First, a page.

And now, if you will, a rags-to-riches story that’s more accurately dirt to dollars.
It begins in a village of fewer than 200 people in Israel. This is where Idan Shpizear (eeDON SHPEYE-zar) — co-owner, co-founder and CEO of 911 Restoration, a company that helps homeowners recover from water damage — learned the finer points of farming from his father.
“We grew anything from flowers to tomatoes, cucumbers to peppers, mangoes to grapes,” he recalled. “So this is what I experienced all my life. I was working the dirt.”
Bust instead of becoming a farmer, Shpizear chose to skip college, work two jobs and adventure to America with his army buddy, Peleg Lindenberg. They flew over with just $3,000 and a naive notion of America that doesn’t quite explain how they parlayed that puny sum into $27 million.
3 Lessons Entrepreneurs Can Learn From Idan Shpizear
In hearing Shpizear tell his tale, you grasp a truth that anyone can appreciate and admire: patience plus passion plus a peerless work ethic pay off. By reading his story, aspiring entrepreneurs can learn three very important lessons on how to start a business, attract customers and even dive into new ventures.
But first, let’s start where it all began: Los Angeles, just before Christmas 1999.
No. 1: Expect to Pay Your Dues
“We wanted to go to L.A.,” said Shpizear, 37. “It was all the dreams we saw in the movies — that money grew on trees, everybody has a nice car and everything easy.”
But there’s nothing to crash Hollywood dreams like hard realities. The duo couldn’t speak English, let alone read signs or work a pay phone. When they found an apartment, they couldn’t afford furniture and so slept on the floor. To conserve money at McDonald’s, which was about all they could afford food wise, they recycled the same drink cups over and over and over so they could get free refills.
And when the journey to financial fortune began, the office was far from auspicious: a blue-gray, two-door 1978 Volvo with about 100,000 miles on it. Shpizear and Lindenberg had finally landed their first working gigs as carpet cleaning guys at AB Carpet Cleaning but couldn’t stage their operations anywhere else but out of the $800 beater. So they went out on jobs with their trusty cleaning machine in the back seat, sticking out of the sunroof because that was the only way they could cram it in.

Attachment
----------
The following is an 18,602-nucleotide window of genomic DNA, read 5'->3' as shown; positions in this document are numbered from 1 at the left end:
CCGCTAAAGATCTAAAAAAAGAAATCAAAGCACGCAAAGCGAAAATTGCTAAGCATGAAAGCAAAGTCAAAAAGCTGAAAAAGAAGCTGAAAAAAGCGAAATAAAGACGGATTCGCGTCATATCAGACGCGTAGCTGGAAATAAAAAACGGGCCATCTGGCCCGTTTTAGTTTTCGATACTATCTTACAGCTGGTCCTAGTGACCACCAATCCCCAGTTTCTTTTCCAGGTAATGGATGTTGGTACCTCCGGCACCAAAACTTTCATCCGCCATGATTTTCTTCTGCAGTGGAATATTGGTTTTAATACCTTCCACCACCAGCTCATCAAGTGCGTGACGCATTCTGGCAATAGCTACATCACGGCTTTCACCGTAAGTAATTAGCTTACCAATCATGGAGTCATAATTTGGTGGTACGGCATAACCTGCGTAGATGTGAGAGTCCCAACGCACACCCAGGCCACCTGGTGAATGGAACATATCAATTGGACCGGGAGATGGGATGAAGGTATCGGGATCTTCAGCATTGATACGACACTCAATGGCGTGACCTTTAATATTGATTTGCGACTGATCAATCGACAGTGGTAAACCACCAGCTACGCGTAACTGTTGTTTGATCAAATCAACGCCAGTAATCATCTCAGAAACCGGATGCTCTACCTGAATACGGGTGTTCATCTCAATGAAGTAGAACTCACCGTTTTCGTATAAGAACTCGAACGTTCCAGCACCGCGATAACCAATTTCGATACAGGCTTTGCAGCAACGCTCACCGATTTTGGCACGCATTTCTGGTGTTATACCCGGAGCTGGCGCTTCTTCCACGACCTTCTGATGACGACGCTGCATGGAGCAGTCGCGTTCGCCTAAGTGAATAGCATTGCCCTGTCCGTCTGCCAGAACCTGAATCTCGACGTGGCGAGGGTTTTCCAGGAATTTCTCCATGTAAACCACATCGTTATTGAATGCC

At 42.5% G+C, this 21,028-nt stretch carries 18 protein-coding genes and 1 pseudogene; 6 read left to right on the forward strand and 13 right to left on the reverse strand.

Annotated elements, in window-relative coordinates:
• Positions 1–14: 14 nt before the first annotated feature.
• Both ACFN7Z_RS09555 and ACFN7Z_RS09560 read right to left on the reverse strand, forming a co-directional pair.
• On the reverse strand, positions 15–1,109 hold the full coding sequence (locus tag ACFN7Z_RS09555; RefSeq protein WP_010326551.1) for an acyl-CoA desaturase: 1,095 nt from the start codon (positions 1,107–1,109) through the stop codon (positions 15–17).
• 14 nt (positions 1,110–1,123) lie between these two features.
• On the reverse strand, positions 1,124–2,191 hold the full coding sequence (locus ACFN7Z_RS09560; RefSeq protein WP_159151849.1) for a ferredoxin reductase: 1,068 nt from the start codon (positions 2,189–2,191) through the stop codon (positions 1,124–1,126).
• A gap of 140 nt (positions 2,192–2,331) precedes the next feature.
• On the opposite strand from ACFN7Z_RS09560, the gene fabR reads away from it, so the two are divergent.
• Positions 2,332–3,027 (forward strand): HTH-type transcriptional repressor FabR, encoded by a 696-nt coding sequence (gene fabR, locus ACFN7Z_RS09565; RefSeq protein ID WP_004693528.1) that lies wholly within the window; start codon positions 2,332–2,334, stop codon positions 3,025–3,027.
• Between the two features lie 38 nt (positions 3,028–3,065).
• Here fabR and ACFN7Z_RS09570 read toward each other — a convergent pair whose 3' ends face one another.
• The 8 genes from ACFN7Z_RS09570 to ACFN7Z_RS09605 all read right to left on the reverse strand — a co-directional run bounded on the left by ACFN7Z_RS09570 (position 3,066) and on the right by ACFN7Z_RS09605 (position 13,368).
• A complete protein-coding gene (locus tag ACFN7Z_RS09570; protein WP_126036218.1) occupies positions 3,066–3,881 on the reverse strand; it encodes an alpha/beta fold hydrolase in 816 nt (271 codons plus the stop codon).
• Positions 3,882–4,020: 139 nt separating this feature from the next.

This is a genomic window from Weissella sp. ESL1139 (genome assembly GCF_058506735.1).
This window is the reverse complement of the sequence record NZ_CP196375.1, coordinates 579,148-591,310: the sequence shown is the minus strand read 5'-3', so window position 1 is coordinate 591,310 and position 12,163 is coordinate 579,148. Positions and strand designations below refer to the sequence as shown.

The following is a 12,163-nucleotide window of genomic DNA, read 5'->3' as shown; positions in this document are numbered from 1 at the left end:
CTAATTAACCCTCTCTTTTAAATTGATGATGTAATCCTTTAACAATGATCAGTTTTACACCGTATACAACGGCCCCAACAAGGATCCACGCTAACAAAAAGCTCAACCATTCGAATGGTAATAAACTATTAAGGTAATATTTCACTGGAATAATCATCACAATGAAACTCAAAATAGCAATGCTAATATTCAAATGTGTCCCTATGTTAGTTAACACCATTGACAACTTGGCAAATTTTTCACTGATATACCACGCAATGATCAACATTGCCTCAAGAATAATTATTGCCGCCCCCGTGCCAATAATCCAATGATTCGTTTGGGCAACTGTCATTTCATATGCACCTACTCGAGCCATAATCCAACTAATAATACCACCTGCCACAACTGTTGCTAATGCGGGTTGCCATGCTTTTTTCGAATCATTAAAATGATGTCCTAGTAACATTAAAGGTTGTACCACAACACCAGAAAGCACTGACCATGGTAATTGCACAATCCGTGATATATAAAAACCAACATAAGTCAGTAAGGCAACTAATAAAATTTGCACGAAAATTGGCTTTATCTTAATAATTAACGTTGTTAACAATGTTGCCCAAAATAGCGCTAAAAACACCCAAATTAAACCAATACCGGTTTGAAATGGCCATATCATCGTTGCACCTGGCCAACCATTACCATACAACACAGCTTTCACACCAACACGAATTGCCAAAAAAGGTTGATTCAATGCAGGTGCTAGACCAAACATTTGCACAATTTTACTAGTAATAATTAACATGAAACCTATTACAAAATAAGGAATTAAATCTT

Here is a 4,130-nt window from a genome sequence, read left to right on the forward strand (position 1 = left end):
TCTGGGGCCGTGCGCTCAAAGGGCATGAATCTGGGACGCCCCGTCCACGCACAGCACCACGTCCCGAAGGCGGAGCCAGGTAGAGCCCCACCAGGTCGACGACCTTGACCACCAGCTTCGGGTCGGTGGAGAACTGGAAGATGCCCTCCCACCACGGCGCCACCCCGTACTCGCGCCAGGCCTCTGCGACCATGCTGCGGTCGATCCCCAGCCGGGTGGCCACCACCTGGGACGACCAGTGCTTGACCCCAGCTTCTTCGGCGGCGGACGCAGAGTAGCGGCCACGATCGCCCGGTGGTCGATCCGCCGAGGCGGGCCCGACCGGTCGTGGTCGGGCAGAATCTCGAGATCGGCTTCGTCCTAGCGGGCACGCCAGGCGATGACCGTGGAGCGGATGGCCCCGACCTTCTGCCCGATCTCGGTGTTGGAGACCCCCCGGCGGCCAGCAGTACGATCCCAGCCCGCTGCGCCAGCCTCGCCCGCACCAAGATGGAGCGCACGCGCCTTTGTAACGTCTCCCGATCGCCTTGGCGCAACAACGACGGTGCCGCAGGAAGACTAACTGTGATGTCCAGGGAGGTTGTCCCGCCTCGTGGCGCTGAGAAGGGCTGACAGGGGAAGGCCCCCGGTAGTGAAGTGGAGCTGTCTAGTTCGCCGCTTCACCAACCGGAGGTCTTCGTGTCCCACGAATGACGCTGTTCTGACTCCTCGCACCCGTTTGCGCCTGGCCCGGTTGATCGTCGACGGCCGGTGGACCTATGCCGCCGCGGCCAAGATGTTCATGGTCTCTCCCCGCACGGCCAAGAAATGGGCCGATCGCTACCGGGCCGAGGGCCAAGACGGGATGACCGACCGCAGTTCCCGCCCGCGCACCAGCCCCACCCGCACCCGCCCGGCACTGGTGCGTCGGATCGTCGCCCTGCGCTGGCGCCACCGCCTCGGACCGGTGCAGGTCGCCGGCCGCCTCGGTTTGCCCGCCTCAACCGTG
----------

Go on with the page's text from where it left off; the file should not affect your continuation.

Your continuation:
“It sounds ridiculous, but when we finally made $200 to $300 for the first time, we went out to eat Chinese food to celebrate and spent $15,” said Shpizear. “We lived with five guys in a two-bedroom apartment. But it was such a fun time, and it was a constant effort to overcome challenges. We had freedom; we had nothing to lose and everything to gain.”
And gain it they did, though they found a path to riches almost by accident — and definitely by disaster.
No. 2: Understand Your Customers
It started when Shpizear and Lindenberg got their first assignments to clean up flooded homes. They didn’t know anything about how to do it and didn’t quite have the right equipment. But they improvised a bit and in the process, discovered a business secret that would soon change their lives.
“We’d vacuum the water out and charge $500 to $600, and we were so happy,” said Shpizear. “But then we found out that other companies were charging $5,000 to $10,000 and we said, ‘Whoa, we must be doing something wrong here.’ So we started buying our own blowers and humidifiers, and taking our own jobs.”
The real breakthrough, however, came when they started treating the work as more of a mission and made it a top priority to console and take care of customers. As Shpizear put it, “A lot of restoration companies were paying attention to the physical damage but not the emotional damage.”
The big lesson for entrepreneurs, Shpizear noted, is this: “The human side is everything. The first thing in business is to understand your client’s world, what they are going through and why they are going through it. One moment someone is eating breakfast, and the next he can’t do that because his kitchen is flooded. They are not calling you just because of their carpet; they are calling you because they are going through a disaster. So in the service business you must understand why people are calling you — for us it was the human side of things.”